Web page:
A1: Will longer shocks be required?
Possibly, yes, possibly no. It all comes down to the shocks that are on the vehicle now and how they fit with the existing suspension setup and how much lift you are going for. If the current shocks are on the verge of being too short to begin with, then likely any amount of lift will push them beyond their capability. If, on the other hand, the shocks are a little too long for the current setup, then they may have enough extra length to handle a modest lift.
The best option is to measure the compressed and extended shock lengths needed for the spacers once they are installed. Then order a shock that meets those needs. Here is a table of some common longer shocks that may be suitable. And here is a link to a good article on how to determine proper shock absorber lengths on a given vehicle. Typically, you would be looking for a front shock with a 10"-10.5" compressed length and a 15" extended length. Then use those dimensions to order shocks from a company that lists shocks by length, for example Rancho is one such company. Or, many shock companies list shocks by "lift", so you could order a shock for the approximate amount of lift you have, so perhaps a 0"-2" lift shock, for example.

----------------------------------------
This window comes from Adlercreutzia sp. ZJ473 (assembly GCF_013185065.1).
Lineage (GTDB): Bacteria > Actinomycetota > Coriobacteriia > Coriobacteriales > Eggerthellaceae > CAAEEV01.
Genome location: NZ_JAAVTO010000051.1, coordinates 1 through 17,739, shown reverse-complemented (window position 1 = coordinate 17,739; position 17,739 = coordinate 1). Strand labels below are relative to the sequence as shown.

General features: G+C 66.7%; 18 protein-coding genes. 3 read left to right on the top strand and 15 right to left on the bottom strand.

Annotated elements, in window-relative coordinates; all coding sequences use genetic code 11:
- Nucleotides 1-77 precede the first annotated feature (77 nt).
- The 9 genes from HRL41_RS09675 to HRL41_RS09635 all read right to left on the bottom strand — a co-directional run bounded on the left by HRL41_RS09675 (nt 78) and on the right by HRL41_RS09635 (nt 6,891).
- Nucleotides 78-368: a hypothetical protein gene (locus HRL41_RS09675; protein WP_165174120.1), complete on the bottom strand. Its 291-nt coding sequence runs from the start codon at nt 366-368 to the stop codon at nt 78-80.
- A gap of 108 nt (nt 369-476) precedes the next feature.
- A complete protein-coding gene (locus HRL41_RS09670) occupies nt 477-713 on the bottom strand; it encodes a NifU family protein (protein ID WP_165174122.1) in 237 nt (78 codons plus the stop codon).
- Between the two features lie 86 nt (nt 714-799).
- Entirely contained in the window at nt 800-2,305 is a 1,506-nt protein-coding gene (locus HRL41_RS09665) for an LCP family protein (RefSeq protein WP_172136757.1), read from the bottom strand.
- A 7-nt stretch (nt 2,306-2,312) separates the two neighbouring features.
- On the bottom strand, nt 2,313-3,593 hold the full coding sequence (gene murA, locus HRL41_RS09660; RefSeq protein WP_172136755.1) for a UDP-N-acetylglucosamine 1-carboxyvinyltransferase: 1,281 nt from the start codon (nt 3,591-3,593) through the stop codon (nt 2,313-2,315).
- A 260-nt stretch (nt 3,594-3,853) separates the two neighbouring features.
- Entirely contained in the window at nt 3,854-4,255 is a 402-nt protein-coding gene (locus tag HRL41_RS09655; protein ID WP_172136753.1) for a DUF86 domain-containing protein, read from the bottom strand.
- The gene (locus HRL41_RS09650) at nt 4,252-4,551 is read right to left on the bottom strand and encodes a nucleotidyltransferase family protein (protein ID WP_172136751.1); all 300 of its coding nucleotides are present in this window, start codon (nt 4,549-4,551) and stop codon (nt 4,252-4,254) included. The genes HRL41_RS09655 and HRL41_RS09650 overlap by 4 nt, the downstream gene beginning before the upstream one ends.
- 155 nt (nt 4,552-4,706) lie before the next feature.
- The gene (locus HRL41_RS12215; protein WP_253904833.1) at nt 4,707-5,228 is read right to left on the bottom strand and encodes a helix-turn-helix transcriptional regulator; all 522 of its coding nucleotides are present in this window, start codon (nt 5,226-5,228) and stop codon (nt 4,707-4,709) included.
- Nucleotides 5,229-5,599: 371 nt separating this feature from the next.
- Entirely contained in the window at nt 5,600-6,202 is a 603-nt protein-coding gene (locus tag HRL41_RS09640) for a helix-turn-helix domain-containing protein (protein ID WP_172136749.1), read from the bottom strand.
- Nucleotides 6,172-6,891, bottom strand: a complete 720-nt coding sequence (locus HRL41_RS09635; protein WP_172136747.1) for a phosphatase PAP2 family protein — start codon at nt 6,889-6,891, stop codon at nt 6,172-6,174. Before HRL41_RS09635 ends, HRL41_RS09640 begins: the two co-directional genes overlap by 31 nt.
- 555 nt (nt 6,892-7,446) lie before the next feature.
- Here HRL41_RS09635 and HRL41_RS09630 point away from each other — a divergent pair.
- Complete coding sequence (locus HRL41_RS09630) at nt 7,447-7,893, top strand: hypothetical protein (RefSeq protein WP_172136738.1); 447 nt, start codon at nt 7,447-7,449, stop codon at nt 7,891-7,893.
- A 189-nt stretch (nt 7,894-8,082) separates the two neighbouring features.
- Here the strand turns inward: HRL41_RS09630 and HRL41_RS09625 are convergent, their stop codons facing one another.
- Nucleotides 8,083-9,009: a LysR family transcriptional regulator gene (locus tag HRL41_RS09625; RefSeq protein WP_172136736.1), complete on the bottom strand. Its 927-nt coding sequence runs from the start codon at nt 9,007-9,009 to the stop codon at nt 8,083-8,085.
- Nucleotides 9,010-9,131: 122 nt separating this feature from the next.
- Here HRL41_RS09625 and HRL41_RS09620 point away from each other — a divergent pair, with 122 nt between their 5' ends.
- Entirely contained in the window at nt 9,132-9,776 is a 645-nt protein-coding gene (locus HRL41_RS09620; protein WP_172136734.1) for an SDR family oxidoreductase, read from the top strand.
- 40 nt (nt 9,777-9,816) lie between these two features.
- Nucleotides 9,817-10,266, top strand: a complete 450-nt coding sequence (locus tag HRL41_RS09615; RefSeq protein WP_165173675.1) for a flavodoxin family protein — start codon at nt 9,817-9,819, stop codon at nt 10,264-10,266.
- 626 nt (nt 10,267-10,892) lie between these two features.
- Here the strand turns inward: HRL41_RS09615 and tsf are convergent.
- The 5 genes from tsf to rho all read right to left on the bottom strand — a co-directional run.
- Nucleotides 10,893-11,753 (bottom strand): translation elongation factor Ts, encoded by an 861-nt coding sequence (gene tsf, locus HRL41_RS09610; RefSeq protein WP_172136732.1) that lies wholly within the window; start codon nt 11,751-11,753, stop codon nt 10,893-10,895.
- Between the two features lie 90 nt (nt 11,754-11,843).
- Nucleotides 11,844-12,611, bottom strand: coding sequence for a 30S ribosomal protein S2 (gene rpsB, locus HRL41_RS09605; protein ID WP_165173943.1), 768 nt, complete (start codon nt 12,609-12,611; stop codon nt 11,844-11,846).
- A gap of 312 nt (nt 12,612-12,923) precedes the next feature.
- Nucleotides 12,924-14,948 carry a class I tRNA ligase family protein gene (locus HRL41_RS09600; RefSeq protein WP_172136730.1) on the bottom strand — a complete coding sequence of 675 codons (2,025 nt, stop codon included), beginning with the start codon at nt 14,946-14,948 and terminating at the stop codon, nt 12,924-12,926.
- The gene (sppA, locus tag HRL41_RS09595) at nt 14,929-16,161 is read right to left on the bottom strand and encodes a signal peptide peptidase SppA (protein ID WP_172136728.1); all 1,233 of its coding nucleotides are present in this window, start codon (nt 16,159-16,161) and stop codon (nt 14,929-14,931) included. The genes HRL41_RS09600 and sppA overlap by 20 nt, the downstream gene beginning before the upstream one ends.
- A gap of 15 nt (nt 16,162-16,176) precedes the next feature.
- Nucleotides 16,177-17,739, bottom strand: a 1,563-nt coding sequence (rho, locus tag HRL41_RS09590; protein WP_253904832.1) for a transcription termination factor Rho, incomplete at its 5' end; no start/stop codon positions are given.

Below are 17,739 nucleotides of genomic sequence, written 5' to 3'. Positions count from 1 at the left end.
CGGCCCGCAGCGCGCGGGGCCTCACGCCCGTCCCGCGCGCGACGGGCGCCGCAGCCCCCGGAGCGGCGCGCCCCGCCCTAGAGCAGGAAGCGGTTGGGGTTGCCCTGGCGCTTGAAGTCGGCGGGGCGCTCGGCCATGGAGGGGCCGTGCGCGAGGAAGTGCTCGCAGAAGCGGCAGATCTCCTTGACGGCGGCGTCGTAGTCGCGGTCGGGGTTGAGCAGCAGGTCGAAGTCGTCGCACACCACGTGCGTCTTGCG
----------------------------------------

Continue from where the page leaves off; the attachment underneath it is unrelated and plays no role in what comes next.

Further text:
Now, on a vehicle that is primarily driven on the street (i.e. not used off-road that much), then a shock that is a little too short may not be a serious issue. Since you are not routinely lifting tires off the ground on pavement, it is unlikely that you'll be extending the suspension to full droop and therefore not maxing out the shock travel. Also, if the shock is close to fitting, you can see the installation instructions for tips on shimming the front shocks for a little extra extended length.